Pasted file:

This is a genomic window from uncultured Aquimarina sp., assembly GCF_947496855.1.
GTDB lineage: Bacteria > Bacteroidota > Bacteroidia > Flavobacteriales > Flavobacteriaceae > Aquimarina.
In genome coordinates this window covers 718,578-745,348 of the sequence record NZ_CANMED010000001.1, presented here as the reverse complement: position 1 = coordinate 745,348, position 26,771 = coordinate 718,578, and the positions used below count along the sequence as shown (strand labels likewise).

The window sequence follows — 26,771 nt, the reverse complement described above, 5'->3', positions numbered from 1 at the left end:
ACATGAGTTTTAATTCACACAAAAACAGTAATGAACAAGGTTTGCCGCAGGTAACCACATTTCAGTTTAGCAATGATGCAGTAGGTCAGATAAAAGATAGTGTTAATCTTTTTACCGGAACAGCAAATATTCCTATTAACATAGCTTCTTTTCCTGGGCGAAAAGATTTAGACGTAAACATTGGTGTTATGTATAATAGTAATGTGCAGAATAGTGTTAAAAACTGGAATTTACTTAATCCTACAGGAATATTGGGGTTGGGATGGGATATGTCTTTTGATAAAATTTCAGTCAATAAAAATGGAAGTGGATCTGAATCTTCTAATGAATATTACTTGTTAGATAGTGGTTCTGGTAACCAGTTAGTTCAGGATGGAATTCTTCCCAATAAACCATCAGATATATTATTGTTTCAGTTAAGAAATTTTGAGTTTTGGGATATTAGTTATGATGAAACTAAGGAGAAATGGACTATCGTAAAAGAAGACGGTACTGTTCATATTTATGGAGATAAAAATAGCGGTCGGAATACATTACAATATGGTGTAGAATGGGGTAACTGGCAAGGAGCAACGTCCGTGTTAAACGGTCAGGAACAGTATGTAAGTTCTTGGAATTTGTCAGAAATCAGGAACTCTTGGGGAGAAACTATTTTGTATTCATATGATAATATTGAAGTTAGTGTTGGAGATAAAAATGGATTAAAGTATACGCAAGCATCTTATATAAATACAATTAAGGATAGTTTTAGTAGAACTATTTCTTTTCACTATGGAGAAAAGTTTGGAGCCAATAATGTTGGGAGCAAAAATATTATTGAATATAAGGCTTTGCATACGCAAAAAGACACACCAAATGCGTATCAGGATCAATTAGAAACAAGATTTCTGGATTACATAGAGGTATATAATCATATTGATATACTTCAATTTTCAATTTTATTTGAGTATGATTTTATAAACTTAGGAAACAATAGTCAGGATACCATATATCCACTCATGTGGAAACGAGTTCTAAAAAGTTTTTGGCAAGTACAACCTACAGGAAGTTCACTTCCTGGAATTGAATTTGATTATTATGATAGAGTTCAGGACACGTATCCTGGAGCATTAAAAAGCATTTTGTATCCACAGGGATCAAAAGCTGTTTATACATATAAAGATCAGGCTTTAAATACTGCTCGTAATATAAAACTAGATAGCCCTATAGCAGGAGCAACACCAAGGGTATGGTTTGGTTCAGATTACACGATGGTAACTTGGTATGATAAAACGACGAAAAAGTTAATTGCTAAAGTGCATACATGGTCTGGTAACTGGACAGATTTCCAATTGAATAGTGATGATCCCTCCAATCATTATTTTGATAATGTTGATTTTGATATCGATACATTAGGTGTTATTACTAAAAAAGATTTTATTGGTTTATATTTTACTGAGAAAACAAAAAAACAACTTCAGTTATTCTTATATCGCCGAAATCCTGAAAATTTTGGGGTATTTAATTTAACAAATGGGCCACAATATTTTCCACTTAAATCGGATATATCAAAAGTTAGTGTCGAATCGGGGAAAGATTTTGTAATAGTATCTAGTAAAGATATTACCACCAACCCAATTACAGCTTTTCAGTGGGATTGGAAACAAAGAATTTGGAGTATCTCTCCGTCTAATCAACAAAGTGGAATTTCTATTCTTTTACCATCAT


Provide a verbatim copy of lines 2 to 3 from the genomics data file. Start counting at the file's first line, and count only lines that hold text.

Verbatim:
GTDB lineage: Bacteria > Bacteroidota > Bacteroidia > Flavobacteriales > Flavobacteriaceae > Aquimarina.
In genome coordinates this window covers 718,578-745,348 of the sequence record NZ_CANMED010000001.1, presented here as the reverse complement: position 1 = coordinate 745,348, position 26,771 = coordinate 718,578, and the positions used below count along the sequence as shown (strand labels likewise).